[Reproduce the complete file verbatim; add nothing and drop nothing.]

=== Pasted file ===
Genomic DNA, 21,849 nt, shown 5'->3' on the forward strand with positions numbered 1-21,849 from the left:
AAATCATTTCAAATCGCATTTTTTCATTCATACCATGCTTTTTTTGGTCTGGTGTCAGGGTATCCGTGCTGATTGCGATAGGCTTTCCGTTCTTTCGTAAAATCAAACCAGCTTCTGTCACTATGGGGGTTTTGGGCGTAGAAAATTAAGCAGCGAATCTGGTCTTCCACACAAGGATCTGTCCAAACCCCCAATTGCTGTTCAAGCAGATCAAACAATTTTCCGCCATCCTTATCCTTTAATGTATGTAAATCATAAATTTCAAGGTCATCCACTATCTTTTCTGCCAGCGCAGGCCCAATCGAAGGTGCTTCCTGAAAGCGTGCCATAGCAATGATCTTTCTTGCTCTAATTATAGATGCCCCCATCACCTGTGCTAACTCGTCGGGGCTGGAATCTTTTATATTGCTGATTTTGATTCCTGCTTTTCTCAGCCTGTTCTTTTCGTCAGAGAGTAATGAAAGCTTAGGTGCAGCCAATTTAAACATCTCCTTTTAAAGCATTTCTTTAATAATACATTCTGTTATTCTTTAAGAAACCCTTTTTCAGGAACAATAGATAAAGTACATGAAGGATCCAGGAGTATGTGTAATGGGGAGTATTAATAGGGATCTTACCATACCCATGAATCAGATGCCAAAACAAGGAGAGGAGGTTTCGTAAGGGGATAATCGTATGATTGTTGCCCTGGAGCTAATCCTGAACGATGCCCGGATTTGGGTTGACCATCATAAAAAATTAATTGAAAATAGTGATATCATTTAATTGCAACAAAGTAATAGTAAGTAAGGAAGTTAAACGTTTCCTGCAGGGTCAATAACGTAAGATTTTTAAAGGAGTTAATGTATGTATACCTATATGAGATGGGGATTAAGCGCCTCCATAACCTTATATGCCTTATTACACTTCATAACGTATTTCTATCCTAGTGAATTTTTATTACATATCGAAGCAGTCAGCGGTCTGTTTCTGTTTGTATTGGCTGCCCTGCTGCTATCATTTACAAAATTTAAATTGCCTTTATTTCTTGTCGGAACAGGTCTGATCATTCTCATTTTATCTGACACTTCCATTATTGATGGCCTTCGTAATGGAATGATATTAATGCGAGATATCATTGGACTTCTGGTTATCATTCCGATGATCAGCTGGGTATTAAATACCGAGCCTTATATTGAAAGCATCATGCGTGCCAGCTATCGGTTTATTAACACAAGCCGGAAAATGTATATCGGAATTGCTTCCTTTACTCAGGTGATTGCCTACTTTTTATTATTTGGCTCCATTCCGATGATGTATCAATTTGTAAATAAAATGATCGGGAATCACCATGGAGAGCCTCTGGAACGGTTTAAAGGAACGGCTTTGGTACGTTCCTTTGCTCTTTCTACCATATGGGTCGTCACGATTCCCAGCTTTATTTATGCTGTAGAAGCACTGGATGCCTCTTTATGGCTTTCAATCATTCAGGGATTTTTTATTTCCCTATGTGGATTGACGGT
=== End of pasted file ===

Genomic DNA, 21,849 nt, shown 5'->3' on the forward strand with positions numbered 1-21,849 from the left:
AAATCATTTCAAATCGCATTTTTTCATTCATACCATGCTTTTTTTGGTCTGGTGTCAGGGTATCCGTGCTGATTGCGATAGGCTTTCCGTTCTTTCGTAAAATCAAACCAGCTTCTGTCACTATGGGGGTTTTGGGCGTAGAAAATTAAGCAGCGAATCTGGTCTTCCACACAAGGATCTGTCCAAACCCCCAATTGCTGTTCAAGCAGATCAAACAATTTTCCGCCATCCTTATCCTTTAATGTATGTAAATCATAAATTTCAAGGTCATCCACTATCTTTTCTGCCAGCGCAGGCCCAATCGAAGGTGCTTCCTGAAAGCGTGCCATAGCAATGATCTTTCTTGCTCTAATTATAGATGCCCCCATCACCTGTGCTAACTCGTCGGGGCTGGAATCTTTTATATTGCTGATTTTGATTCCTGCTTTTCTCAGCCTGTTCTTTTCGTCAGAGAGTAATGAAAGCTTAGGTGCAGCCAATTTAAACATCTCCTTTTAAAGCATTTCTTTAATAATACATTCTGTTATTCTTTAAGAAACCCTTTTTCAGGAACAATAGATAAAGTACATGAAGGATCCAGGAGTATGTGTAATGGGGAGTATTAATAGGGATCTTACCATACCCATGAATCAGATGCCAAAACAAGGAGAGGAGGTTTCGTAAGGGGATAATCGTATGATTGTTGCCCTGGAGCTAATCCTGAACGATGCCCGGATTTGGGTTGACCATCATAAAAAATTAATTGAAAATAGTGATATCATTTAATTGCAACAAAGTAATAGTAAGTAAGGAAGTTAAACGTTTCCTGCAGGGTCAATAACGTAAGATTTTTAAAGGAGTTAATGTATGTATACCTATATGAGATGGGGATTAAGCGCCTCCATAACCTTATATGCCTTATTACACTTCATAACGTATTTCTATCCTAGTGAATTTTTATTACATATCGAAGCAGTCAGCGGTCTGTTTCTGTTTGTATTGGCTGCCCTGCTGCTATCATTTACAAAATTTAAATTGCCTTTATTTCTTGTCGGAACAGGTCTGATCATTCTCATTTTATCTGACACTTCCATTATTGATGGCCTTCGTAATGGAATGATATTAATGCGAGATATCATTGGACTTCTGGTTATCATTCCGATGATCAGCTGGGTATTAAATACCGAGCCTTATATTGAAAGCATCATGCGTGCCAGCTATCGGTTTATTAACACAAGCCGGAAAATGTATATCGGAATTGCTTCCTTTACTCAGGTGATTGCCTACTTTTTATTATTTGGCTCCATTCCGATGATGTATCAATTTGTAAATAAAATGATCGGGAATCACCATGGAGAGCCTCTGGAACGGTTTAAAGGAACGGCTTTGGTACGTTCCTTTGCTCTTTCTACCATATGGGTCGTCACGATTCCCAGCTTTATTTATGCTGTAGAAGCACTGGATGCCTCTTTATGGCTTTCAATCATTCAGGGATTTTTTATTTCCCTATGTGGATTGACGGT